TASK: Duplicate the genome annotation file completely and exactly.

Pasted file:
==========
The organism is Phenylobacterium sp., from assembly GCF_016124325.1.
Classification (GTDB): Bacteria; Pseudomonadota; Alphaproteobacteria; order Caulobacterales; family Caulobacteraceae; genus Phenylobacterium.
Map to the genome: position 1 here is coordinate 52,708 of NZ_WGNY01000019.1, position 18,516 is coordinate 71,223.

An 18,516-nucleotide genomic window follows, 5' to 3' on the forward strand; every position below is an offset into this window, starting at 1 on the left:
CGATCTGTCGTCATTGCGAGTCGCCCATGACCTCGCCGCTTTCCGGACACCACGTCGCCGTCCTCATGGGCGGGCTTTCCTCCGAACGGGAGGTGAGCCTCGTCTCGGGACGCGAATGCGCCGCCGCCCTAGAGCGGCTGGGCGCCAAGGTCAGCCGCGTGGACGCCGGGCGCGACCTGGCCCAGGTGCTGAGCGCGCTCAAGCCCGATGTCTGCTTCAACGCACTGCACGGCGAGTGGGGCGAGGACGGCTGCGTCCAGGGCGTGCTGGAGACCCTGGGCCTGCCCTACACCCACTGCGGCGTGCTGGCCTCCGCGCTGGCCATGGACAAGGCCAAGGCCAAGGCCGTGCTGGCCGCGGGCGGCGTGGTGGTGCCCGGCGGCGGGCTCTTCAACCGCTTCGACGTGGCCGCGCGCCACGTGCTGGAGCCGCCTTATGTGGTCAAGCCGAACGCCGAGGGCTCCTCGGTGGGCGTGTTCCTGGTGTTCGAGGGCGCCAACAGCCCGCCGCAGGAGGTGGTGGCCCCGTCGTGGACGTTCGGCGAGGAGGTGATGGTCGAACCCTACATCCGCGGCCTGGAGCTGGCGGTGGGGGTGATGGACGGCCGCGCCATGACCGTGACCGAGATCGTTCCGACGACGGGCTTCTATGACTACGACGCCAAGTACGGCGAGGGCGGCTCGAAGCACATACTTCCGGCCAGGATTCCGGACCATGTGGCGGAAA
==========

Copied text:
The organism is Phenylobacterium sp., from assembly GCF_016124325.1.
Classification (GTDB): Bacteria; Pseudomonadota; Alphaproteobacteria; order Caulobacterales; family Caulobacteraceae; genus Phenylobacterium.
Map to the genome: position 1 here is coordinate 52,708 of NZ_WGNY01000019.1, position 18,516 is coordinate 71,223.

An 18,516-nucleotide genomic window follows, 5' to 3' on the forward strand; every position below is an offset into this window, starting at 1 on the left:
CGATCTGTCGTCATTGCGAGTCGCCCATGACCTCGCCGCTTTCCGGACACCACGTCGCCGTCCTCATGGGCGGGCTTTCCTCCGAACGGGAGGTGAGCCTCGTCTCGGGACGCGAATGCGCCGCCGCCCTAGAGCGGCTGGGCGCCAAGGTCAGCCGCGTGGACGCCGGGCGCGACCTGGCCCAGGTGCTGAGCGCGCTCAAGCCCGATGTCTGCTTCAACGCACTGCACGGCGAGTGGGGCGAGGACGGCTGCGTCCAGGGCGTGCTGGAGACCCTGGGCCTGCCCTACACCCACTGCGGCGTGCTGGCCTCCGCGCTGGCCATGGACAAGGCCAAGGCCAAGGCCGTGCTGGCCGCGGGCGGCGTGGTGGTGCCCGGCGGCGGGCTCTTCAACCGCTTCGACGTGGCCGCGCGCCACGTGCTGGAGCCGCCTTATGTGGTCAAGCCGAACGCCGAGGGCTCCTCGGTGGGCGTGTTCCTGGTGTTCGAGGGCGCCAACAGCCCGCCGCAGGAGGTGGTGGCCCCGTCGTGGACGTTCGGCGAGGAGGTGATGGTCGAACCCTACATCCGCGGCCTGGAGCTGGCGGTGGGGGTGATGGACGGCCGCGCCATGACCGTGACCGAGATCGTTCCGACGACGGGCTTCTATGACTACGACGCCAAGTACGGCGAGGGCGGCTCGAAGCACATACTTCCGGCCAGGATTCCGGACCATGTGGCGGAAA